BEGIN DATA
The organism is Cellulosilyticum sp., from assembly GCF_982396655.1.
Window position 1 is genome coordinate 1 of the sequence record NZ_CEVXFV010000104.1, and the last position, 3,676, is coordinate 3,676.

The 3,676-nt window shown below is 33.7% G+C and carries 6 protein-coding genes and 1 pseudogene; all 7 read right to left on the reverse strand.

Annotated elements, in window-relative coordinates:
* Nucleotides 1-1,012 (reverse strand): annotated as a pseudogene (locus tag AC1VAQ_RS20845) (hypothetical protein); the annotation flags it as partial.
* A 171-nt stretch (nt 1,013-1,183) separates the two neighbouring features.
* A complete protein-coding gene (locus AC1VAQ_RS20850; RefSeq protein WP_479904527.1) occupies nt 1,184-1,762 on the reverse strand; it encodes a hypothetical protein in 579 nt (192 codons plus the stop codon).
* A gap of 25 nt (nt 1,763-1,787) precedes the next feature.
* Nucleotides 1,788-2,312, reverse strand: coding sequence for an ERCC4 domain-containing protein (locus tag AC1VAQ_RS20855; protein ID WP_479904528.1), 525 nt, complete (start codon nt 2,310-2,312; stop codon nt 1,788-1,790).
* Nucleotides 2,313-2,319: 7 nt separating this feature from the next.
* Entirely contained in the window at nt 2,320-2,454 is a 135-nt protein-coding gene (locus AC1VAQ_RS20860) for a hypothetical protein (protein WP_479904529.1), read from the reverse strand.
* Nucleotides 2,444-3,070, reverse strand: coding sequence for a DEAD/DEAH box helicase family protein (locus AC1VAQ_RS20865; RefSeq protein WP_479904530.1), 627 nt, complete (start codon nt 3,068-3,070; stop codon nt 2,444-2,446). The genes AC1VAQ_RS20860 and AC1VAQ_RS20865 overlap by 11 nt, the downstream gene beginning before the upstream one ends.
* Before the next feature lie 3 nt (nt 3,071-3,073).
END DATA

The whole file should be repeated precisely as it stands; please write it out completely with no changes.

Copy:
The organism is Cellulosilyticum sp., from assembly GCF_982396655.1.
Window position 1 is genome coordinate 1 of the sequence record NZ_CEVXFV010000104.1, and the last position, 3,676, is coordinate 3,676.

The 3,676-nt window shown below is 33.7% G+C and carries 6 protein-coding genes and 1 pseudogene; all 7 read right to left on the reverse strand.

Annotated elements, in window-relative coordinates:
* Nucleotides 1-1,012 (reverse strand): annotated as a pseudogene (locus tag AC1VAQ_RS20845) (hypothetical protein); the annotation flags it as partial.
* A 171-nt stretch (nt 1,013-1,183) separates the two neighbouring features.
* A complete protein-coding gene (locus AC1VAQ_RS20850; RefSeq protein WP_479904527.1) occupies nt 1,184-1,762 on the reverse strand; it encodes a hypothetical protein in 579 nt (192 codons plus the stop codon).
* A gap of 25 nt (nt 1,763-1,787) precedes the next feature.
* Nucleotides 1,788-2,312, reverse strand: coding sequence for an ERCC4 domain-containing protein (locus tag AC1VAQ_RS20855; protein ID WP_479904528.1), 525 nt, complete (start codon nt 2,310-2,312; stop codon nt 1,788-1,790).
* Nucleotides 2,313-2,319: 7 nt separating this feature from the next.
* Entirely contained in the window at nt 2,320-2,454 is a 135-nt protein-coding gene (locus AC1VAQ_RS20860) for a hypothetical protein (protein WP_479904529.1), read from the reverse strand.
* Nucleotides 2,444-3,070, reverse strand: coding sequence for a DEAD/DEAH box helicase family protein (locus AC1VAQ_RS20865; RefSeq protein WP_479904530.1), 627 nt, complete (start codon nt 3,068-3,070; stop codon nt 2,444-2,446). The genes AC1VAQ_RS20860 and AC1VAQ_RS20865 overlap by 11 nt, the downstream gene beginning before the upstream one ends.
* Before the next feature lie 3 nt (nt 3,071-3,073).